It's important to note that the Baseball Savant page has its dates slightly mixed up, with the last two figures being August and September, but it’s a noticeable drop-off. The length of time he was afforded to get healthy again seems to have paid dividends, with Tyrone Taylor’s form allowing them the breathing room to get Yelich right. Here are his exit velocities from the weekend:
Five of his nine balls in pay were hit at over 102 miles per hour, and while he’ll still be refining his comfort and approach at the plate after a few weeks off, the fact that he’s crushing the ball again is a great sign for Yelich moving forward--particularly given that he’s been getting some air under the ball, too. For more evidence, Yelich's 1,500th hit involved him beating out a ground ball to first base, with a sprint speed of 30.1 feet per second. Elite speeds like that do not happen with a bad back.
He’ll see more time against the Cardinals, and (hopefully) push the Brewers to another NL Central title in the process, but all eyes are on the postseason now. With the metronomic hitting machine that is William Contreras; the bat-to-ball skills of Canha and Frelick, and the potential power bats of Adames, Santana and Donaldson, this lineup has a playoff appearance to it when you add a fit and firing Yelich.
Where to Play Him
Although it may be tempting to have him migrate down the batting order to drive in runs (particularly given Sal Frelick’s level of success), having Yelich leading off brings a number of advantages. Having a power hitter at the top of the order means that the lower part of the order, such as the on-fire Donaldson and Taylor and the much less dangerous Brice Turang, will be getting more pitches to hit, with pitchers wary of having men on with the experienced Yelich coming up. Frelick, however, needs no such advantage, with an ability to get on base whether you pitch to him or not.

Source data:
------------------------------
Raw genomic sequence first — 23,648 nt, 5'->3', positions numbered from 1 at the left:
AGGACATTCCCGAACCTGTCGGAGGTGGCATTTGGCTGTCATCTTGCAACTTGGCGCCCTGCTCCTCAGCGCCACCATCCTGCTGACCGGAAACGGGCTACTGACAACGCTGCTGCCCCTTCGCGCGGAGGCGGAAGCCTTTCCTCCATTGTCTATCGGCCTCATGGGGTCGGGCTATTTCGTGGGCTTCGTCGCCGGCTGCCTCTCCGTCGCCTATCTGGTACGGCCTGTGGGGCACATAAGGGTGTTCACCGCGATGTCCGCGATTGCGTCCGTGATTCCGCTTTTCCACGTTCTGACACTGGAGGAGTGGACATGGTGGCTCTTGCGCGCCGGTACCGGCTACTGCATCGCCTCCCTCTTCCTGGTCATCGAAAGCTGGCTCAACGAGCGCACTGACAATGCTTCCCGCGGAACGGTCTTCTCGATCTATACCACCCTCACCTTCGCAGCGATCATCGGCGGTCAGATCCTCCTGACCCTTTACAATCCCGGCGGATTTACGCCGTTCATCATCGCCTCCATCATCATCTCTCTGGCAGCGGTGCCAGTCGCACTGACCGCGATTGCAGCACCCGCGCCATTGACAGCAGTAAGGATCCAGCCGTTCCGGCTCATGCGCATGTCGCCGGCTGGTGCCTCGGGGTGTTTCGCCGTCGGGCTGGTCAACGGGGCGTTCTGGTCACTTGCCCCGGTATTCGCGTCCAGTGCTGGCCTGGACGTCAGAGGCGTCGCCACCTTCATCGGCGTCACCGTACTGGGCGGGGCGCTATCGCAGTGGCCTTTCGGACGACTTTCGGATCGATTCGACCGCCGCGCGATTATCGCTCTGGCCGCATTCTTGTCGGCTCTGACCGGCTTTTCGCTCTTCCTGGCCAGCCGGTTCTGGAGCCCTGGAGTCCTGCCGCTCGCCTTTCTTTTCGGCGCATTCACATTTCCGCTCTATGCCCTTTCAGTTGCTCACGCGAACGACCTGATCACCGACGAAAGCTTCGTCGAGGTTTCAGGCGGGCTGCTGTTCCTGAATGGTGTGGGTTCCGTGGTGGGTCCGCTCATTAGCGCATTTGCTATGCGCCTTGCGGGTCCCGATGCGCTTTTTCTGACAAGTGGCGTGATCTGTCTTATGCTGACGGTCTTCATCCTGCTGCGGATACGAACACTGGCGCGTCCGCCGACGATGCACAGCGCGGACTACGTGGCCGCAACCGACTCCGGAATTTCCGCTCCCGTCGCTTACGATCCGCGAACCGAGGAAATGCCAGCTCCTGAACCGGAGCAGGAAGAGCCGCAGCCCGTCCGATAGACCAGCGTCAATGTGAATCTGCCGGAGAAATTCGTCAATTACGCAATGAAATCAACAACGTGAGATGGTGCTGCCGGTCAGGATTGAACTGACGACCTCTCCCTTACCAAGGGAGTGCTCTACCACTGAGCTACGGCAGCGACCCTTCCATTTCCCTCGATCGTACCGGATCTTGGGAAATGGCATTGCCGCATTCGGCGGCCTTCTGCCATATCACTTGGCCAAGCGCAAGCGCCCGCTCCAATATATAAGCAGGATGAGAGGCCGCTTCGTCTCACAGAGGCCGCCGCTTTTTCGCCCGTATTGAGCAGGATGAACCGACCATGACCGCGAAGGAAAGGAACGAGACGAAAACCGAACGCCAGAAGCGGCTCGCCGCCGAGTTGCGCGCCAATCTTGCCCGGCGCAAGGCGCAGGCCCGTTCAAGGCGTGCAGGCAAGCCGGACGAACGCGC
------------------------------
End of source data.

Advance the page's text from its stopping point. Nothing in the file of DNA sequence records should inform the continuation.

The biggest advantage, however, might be that Yelich’s hard grounders can be ideal for double plays if he comes up with runners on base. It’s been a killer at times for the Brewers offense over the last two months, where they lead the league in twin killings. I’m not a big advocate for lineup construction mattering a whole lot, but in the playoffs, you want your best hitters taking as many at bats as possible (Yelich and Contreras), and the leadoff spot avoids at least one double play opportunity for him.
He’s back to mashing the ball, and one month of the Yelich seen from July would make the Brewers a truly formidable offense, with eight effective hitters capable of causing problems, and several power hitters that can turn a game with one swing of the bat. He's recovered the upright stance that deserted him while compensating for his back injury.
Yelich isn’t here to take part. He’s here to take over. Brewers fans should be getting incredibly excited for what’s to come.